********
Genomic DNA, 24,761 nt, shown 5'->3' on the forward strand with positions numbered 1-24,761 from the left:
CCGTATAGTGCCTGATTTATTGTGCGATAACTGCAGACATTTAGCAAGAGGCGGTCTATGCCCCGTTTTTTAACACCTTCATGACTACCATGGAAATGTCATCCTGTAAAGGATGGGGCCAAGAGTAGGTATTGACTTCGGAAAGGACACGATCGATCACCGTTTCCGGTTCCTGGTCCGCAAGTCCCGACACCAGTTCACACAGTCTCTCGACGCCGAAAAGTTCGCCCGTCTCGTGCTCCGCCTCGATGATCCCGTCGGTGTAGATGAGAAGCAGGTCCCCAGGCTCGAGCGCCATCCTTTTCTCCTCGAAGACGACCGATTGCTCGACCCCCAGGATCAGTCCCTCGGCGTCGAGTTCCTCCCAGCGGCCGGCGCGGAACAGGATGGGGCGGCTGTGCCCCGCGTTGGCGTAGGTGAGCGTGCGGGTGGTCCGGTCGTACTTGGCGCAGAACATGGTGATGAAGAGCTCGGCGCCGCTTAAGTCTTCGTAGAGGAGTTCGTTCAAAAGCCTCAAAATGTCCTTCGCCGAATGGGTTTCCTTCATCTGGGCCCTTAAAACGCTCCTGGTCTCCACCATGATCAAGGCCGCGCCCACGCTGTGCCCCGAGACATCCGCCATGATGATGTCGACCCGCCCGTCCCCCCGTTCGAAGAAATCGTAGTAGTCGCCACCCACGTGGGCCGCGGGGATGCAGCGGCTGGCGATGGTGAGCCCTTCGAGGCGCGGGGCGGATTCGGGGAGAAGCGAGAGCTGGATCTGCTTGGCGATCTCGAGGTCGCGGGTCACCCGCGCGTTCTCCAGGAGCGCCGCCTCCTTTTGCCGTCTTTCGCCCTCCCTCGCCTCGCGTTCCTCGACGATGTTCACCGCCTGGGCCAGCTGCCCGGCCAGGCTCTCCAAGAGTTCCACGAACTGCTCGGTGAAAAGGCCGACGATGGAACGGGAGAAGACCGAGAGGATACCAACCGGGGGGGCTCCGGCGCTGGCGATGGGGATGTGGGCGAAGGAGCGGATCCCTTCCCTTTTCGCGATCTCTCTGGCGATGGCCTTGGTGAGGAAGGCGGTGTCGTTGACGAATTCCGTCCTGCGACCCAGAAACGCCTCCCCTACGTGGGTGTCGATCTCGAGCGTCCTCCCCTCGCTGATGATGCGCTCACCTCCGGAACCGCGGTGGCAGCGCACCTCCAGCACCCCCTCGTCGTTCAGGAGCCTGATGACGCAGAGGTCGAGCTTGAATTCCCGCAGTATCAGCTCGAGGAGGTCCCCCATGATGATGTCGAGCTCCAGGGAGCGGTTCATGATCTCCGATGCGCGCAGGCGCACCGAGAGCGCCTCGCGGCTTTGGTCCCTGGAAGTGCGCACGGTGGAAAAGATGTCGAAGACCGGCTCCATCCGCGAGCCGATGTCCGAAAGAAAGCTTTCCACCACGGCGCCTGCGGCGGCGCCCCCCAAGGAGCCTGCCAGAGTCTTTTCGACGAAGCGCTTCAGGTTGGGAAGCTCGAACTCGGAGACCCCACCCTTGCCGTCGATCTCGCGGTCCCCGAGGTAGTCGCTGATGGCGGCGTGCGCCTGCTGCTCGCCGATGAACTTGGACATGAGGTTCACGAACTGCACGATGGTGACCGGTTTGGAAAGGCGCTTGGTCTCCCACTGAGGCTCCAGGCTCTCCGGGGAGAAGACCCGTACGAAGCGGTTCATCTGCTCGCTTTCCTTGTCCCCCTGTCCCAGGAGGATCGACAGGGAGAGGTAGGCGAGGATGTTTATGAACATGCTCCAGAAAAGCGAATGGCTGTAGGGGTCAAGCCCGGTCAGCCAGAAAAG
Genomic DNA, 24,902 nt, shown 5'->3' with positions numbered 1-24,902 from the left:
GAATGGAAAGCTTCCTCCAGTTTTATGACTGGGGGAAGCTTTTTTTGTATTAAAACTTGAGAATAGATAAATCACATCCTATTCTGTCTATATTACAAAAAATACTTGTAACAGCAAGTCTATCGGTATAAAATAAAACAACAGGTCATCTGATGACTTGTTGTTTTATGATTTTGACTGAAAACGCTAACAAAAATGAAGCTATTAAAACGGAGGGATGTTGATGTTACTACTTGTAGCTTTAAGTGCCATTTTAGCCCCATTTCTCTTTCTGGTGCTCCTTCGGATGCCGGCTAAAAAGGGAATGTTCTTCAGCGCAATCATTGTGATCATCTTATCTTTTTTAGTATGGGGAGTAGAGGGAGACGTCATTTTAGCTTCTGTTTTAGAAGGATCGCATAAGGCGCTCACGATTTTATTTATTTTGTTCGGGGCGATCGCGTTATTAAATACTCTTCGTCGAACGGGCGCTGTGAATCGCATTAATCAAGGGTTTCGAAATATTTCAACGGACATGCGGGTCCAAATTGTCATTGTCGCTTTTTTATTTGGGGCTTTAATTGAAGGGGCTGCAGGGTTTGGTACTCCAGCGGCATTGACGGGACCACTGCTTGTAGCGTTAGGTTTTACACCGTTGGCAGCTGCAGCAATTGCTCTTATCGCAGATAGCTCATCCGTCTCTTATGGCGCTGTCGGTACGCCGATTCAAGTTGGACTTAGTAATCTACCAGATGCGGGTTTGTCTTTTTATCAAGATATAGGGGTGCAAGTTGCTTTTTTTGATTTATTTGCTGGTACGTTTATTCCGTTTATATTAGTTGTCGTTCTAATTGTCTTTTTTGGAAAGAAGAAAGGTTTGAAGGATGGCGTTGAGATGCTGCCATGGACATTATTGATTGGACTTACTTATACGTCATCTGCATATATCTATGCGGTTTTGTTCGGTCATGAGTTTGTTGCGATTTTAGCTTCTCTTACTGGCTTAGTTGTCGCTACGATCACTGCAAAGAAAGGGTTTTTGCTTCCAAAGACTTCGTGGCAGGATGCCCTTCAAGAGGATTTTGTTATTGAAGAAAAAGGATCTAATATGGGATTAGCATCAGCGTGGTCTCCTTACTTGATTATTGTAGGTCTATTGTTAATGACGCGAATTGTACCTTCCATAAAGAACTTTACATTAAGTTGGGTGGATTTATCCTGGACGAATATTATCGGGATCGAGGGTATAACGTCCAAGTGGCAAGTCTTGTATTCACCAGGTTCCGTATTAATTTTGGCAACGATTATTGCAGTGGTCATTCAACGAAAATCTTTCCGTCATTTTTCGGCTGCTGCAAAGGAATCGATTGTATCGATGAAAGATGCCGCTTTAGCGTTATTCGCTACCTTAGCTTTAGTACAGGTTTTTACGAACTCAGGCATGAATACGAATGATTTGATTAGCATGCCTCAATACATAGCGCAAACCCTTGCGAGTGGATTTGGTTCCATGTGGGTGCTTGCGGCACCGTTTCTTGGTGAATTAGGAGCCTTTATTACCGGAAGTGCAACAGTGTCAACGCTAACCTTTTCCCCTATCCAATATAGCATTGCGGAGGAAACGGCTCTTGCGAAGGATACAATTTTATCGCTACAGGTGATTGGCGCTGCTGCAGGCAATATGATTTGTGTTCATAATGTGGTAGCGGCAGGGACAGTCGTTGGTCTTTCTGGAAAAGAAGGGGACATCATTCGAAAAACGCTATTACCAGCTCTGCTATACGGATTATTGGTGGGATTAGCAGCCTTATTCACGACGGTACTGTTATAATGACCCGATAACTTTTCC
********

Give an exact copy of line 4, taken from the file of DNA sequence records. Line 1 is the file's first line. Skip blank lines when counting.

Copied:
GAATGGAAAGCTTCCTCCAGTTTTATGACTGGGGGAAGCTTTTTTTGTATTAAAACTTGAGAATAGATAAATCACATCCTATTCTGTCTATATTACAAAAAATACTTGTAACAGCAAGTCTATCGGTATAAAATAAAACAACAGGTCATCTGATGACTTGTTGTTTTATGATTTTGACTGAAAACGCTAACAAAAATGAAGCTATTAAAACGGAGGGATGTTGATGTTACTACTTGTAGCTTTAAGTGCCATTTTAGCCCCATTTCTCTTTCTGGTGCTCCTTCGGATGCCGGCTAAAAAGGGAATGTTCTTCAGCGCAATCATTGTGATCATCTTATCTTTTTTAGTATGGGGAGTAGAGGGAGACGTCATTTTAGCTTCTGTTTTAGAAGGATCGCATAAGGCGCTCACGATTTTATTTATTTTGTTCGGGGCGATCGCGTTATTAAATACTCTTCGTCGAACGGGCGCTGTGAATCGCATTAATCAAGGGTTTCGAAATATTTCAACGGACATGCGGGTCCAAATTGTCATTGTCGCTTTTTTATTTGGGGCTTTAATTGAAGGGGCTGCAGGGTTTGGTACTCCAGCGGCATTGACGGGACCACTGCTTGTAGCGTTAGGTTTTACACCGTTGGCAGCTGCAGCAATTGCTCTTATCGCAGATAGCTCATCCGTCTCTTATGGCGCTGTCGGTACGCCGATTCAAGTTGGACTTAGTAATCTACCAGATGCGGGTTTGTCTTTTTATCAAGATATAGGGGTGCAAGTTGCTTTTTTTGATTTATTTGCTGGTACGTTTATTCCGTTTATATTAGTTGTCGTTCTAATTGTCTTTTTTGGAAAGAAGAAAGGTTTGAAGGATGGCGTTGAGATGCTGCCATGGACATTATTGATTGGACTTACTTATACGTCATCTGCATATATCTATGCGGTTTTGTTCGGTCATGAGTTTGTTGCGATTTTAGCTTCTCTTACTGGCTTAGTTGTCGCTACGATCACTGCAAAGAAAGGGTTTTTGCTTCCAAAGACTTCGTGGCAGGATGCCCTTCAAGAGGATTTTGTTATTGAAGAAAAAGGATCTAATATGGGATTAGCATCAGCGTGGTCTCCTTACTTGATTATTGTAGGTCTATTGTTAATGACGCGAATTGTACCTTCCATAAAGAACTTTACATTAAGTTGGGTGGATTTATCCTGGACGAATATTATCGGGATCGAGGGTATAACGTCCAAGTGGCAAGTCTTGTATTCACCAGGTTCCGTATTAATTTTGGCAACGATTATTGCAGTGGTCATTCAACGAAAATCTTTCCGTCATTTTTCGGCTGCTGCAAAGGAATCGATTGTATCGATGAAAGATGCCGCTTTAGCGTTATTCGCTACCTTAGCTTTAGTACAGGTTTTTACGAACTCAGGCATGAATACGAATGATTTGATTAGCATGCCTCAATACATAGCGCAAACCCTTGCGAGTGGATTTGGTTCCATGTGGGTGCTTGCGGCACCGTTTCTTGGTGAATTAGGAGCCTTTATTACCGGAAGTGCAACAGTGTCAACGCTAACCTTTTCCCCTATCCAATATAGCATTGCGGAGGAAACGGCTCTTGCGAAGGATACAATTTTATCGCTACAGGTGATTGGCGCTGCTGCAGGCAATATGATTTGTGTTCATAATGTGGTAGCGGCAGGGACAGTCGTTGGTCTTTCTGGAAAAGAAGGGGACATCATTCGAAAAACGCTATTACCAGCTCTGCTATACGGATTATTGGTGGGATTAGCAGCCTTATTCACGACGGTACTGTTATAATGACCCGATAACTTTTCC